He is currently Principal Investigator (PI) of the ESO-VLT Large Programme: “X-Shooting ULLYSES: the physics of massive stars at low Metallicity”. 

 NB: The lectures are now held in the LARMOR Lecture Theatre, also in the Physics Building, which is much bigger, and will allow greater distancing between attendees.

Directions. The Larmor is at the other end of the Physics building to the entrance to the Bell LT, which we used previously. It’s on the side of the Physics building which is closest to, and parallel to, University Road.

There is a ramp to allow wheelchair axis. Please try to be there early, to facilitate a prompt start – access should be available from shortly after 7 p.m.

ADMISSION FREE – All welcome!

IAA Lecture, Wed 16 November, 7.30 p.m, LARMOR LECTURE THEATRE, Physics Building, QUB. This will be a double-header meeting, with the following talks –

Sean O’Brien – ‘Hunting for Exoplanets using Citizen Science’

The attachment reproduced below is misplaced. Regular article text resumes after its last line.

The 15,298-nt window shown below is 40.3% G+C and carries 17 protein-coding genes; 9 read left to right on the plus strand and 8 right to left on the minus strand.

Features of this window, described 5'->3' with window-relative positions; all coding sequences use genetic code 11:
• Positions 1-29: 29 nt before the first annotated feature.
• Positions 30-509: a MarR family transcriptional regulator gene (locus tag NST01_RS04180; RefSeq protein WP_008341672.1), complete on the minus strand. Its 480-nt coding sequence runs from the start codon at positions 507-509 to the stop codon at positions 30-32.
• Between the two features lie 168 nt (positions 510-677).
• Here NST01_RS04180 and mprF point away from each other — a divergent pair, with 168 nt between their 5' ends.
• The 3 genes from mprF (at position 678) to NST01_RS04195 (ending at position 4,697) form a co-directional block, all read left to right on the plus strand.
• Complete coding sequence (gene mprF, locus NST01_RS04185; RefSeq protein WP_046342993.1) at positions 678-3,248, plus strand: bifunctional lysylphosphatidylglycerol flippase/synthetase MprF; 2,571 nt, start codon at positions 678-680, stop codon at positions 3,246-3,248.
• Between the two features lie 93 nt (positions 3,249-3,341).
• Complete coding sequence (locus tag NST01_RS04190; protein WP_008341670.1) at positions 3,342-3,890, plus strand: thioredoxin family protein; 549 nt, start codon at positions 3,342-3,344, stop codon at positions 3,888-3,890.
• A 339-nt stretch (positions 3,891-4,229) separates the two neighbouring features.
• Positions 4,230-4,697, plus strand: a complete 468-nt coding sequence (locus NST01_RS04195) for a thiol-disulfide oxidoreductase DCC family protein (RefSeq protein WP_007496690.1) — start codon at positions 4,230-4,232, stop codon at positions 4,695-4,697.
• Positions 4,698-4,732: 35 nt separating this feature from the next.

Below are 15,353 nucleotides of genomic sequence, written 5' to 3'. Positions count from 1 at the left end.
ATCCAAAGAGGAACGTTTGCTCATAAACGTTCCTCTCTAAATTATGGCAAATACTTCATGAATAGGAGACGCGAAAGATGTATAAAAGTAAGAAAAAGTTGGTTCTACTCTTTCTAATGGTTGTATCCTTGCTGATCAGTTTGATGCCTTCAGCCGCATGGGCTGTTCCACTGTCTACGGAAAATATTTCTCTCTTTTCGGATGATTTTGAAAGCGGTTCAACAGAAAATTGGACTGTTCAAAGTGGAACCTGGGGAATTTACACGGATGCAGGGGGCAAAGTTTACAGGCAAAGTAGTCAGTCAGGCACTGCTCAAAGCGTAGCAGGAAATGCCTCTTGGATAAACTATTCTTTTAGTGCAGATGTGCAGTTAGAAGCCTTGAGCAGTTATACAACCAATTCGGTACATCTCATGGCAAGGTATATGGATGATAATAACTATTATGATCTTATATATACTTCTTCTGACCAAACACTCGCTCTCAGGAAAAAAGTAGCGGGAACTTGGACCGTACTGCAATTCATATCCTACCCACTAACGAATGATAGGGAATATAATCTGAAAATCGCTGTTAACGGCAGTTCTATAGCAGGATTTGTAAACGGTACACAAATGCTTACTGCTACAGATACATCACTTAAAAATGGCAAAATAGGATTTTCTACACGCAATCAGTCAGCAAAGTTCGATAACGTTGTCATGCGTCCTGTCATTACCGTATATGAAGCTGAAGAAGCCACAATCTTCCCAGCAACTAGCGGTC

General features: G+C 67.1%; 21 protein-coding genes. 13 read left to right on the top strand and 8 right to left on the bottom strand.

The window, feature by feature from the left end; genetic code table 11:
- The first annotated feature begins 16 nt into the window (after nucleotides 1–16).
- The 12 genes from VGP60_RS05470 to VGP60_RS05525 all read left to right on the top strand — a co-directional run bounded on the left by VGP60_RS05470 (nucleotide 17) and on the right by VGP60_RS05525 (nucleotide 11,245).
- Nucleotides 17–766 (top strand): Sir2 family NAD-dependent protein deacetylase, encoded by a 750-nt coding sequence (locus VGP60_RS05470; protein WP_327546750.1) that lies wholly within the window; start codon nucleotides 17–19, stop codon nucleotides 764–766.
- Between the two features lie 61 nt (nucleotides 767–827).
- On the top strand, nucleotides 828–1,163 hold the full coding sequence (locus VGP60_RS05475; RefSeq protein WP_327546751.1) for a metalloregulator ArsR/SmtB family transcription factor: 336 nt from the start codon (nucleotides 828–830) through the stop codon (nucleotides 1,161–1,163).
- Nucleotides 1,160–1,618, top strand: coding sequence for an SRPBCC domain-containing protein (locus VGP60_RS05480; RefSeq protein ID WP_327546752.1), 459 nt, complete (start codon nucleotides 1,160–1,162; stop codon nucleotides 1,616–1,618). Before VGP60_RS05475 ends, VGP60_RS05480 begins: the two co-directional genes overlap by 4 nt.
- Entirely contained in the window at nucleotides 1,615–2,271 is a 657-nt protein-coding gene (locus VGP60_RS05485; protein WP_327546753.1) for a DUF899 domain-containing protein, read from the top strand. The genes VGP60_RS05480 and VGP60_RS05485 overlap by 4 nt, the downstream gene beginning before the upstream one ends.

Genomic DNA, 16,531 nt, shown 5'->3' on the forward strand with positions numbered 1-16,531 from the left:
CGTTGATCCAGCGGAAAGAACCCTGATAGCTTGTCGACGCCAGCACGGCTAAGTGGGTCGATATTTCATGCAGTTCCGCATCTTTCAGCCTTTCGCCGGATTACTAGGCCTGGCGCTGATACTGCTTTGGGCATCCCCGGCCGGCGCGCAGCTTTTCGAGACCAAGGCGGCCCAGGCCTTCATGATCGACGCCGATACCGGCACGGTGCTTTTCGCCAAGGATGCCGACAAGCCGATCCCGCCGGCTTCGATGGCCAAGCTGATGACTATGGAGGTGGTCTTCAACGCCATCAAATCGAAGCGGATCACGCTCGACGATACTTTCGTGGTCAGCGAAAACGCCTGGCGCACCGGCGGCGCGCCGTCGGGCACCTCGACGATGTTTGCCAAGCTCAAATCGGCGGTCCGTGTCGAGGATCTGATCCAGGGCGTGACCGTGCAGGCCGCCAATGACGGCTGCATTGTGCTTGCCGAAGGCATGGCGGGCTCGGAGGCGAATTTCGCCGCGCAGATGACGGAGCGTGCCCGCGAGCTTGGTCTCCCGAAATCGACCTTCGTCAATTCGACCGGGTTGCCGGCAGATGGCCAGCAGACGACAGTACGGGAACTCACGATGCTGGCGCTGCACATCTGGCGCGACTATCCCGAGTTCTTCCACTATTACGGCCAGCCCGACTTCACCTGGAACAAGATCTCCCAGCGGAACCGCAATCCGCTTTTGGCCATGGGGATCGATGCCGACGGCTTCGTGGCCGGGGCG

SYNOPSIS: The field of exoplanet science is booming with new surveys being built and huge amounts of data being generated at a rapid pace, but all of this data needs to be searched systematically and, ideally, quickly. Traditionally, astronomers have relied on a combination of computer algorithms and human “eyeballing” to identify the most promising exoplanet candidates that should be put forward for additional observations. The eyeballing process, where professional astronomers will view large lists of potential candidates, is time-consuming and open to error for any small team of astronomers. However, by harnessing the skills and enthusiasm of public volunteers through citizen science projects such as Planet Hunters and Exoplanet Explorers, we have been able to find exoplanets that would have likely remained undetected by professional astronomers. In this talk I will guide you through a brief history of exoplanets and how we find them, and give an overview of the process of citizen science searches and the interesting discoveries they have made.